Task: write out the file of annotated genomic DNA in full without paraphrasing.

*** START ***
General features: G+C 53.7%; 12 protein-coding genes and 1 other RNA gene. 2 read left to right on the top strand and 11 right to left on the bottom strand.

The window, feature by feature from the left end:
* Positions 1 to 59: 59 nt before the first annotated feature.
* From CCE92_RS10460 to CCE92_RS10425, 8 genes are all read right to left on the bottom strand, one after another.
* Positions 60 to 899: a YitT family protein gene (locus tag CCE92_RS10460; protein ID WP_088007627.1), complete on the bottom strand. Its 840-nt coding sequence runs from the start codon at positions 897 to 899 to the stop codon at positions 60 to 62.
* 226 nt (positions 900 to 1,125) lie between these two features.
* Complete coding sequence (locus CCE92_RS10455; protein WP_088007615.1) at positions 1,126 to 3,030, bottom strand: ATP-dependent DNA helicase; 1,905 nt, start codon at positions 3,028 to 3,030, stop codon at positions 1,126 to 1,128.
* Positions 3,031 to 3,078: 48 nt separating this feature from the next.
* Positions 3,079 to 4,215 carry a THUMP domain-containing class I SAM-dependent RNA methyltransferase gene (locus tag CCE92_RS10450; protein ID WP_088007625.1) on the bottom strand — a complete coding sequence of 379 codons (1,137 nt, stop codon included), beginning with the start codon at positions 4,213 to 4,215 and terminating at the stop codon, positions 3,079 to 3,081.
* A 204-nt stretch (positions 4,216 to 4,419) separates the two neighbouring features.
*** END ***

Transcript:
General features: G+C 53.7%; 12 protein-coding genes and 1 other RNA gene. 2 read left to right on the top strand and 11 right to left on the bottom strand.

The window, feature by feature from the left end:
* Positions 1 to 59: 59 nt before the first annotated feature.
* From CCE92_RS10460 to CCE92_RS10425, 8 genes are all read right to left on the bottom strand, one after another.
* Positions 60 to 899: a YitT family protein gene (locus tag CCE92_RS10460; protein ID WP_088007627.1), complete on the bottom strand. Its 840-nt coding sequence runs from the start codon at positions 897 to 899 to the stop codon at positions 60 to 62.
* 226 nt (positions 900 to 1,125) lie between these two features.
* Complete coding sequence (locus CCE92_RS10455; protein WP_088007615.1) at positions 1,126 to 3,030, bottom strand: ATP-dependent DNA helicase; 1,905 nt, start codon at positions 3,028 to 3,030, stop codon at positions 1,126 to 1,128.
* Positions 3,031 to 3,078: 48 nt separating this feature from the next.
* Positions 3,079 to 4,215 carry a THUMP domain-containing class I SAM-dependent RNA methyltransferase gene (locus tag CCE92_RS10450; protein ID WP_088007625.1) on the bottom strand — a complete coding sequence of 379 codons (1,137 nt, stop codon included), beginning with the start codon at positions 4,213 to 4,215 and terminating at the stop codon, positions 3,079 to 3,081.
* A 204-nt stretch (positions 4,216 to 4,419) separates the two neighbouring features.